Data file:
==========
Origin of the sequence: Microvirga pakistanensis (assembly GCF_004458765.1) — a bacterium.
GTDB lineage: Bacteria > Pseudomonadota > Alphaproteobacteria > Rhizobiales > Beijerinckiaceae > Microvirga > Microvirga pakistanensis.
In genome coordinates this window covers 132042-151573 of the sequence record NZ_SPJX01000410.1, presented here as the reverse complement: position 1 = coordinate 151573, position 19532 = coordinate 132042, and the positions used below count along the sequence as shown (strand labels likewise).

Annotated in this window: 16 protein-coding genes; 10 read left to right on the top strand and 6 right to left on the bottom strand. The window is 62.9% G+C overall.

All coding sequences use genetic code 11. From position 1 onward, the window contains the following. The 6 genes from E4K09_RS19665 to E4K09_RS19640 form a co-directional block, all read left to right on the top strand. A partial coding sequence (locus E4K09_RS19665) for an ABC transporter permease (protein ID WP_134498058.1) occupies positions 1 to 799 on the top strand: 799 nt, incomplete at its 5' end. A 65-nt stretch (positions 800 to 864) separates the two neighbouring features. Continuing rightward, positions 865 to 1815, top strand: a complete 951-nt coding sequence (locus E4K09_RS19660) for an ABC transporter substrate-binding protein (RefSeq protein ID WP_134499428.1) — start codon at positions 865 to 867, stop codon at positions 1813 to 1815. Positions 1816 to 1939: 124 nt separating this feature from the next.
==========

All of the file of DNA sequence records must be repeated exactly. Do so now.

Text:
Origin of the sequence: Microvirga pakistanensis (assembly GCF_004458765.1) — a bacterium.
GTDB lineage: Bacteria > Pseudomonadota > Alphaproteobacteria > Rhizobiales > Beijerinckiaceae > Microvirga > Microvirga pakistanensis.
In genome coordinates this window covers 132042-151573 of the sequence record NZ_SPJX01000410.1, presented here as the reverse complement: position 1 = coordinate 151573, position 19532 = coordinate 132042, and the positions used below count along the sequence as shown (strand labels likewise).

Annotated in this window: 16 protein-coding genes; 10 read left to right on the top strand and 6 right to left on the bottom strand. The window is 62.9% G+C overall.

All coding sequences use genetic code 11. From position 1 onward, the window contains the following. The 6 genes from E4K09_RS19665 to E4K09_RS19640 form a co-directional block, all read left to right on the top strand. A partial coding sequence (locus E4K09_RS19665) for an ABC transporter permease (protein ID WP_134498058.1) occupies positions 1 to 799 on the top strand: 799 nt, incomplete at its 5' end. A 65-nt stretch (positions 800 to 864) separates the two neighbouring features. Continuing rightward, positions 865 to 1815, top strand: a complete 951-nt coding sequence (locus E4K09_RS19660) for an ABC transporter substrate-binding protein (RefSeq protein ID WP_134499428.1) — start codon at positions 865 to 867, stop codon at positions 1813 to 1815. Positions 1816 to 1939: 124 nt separating this feature from the next.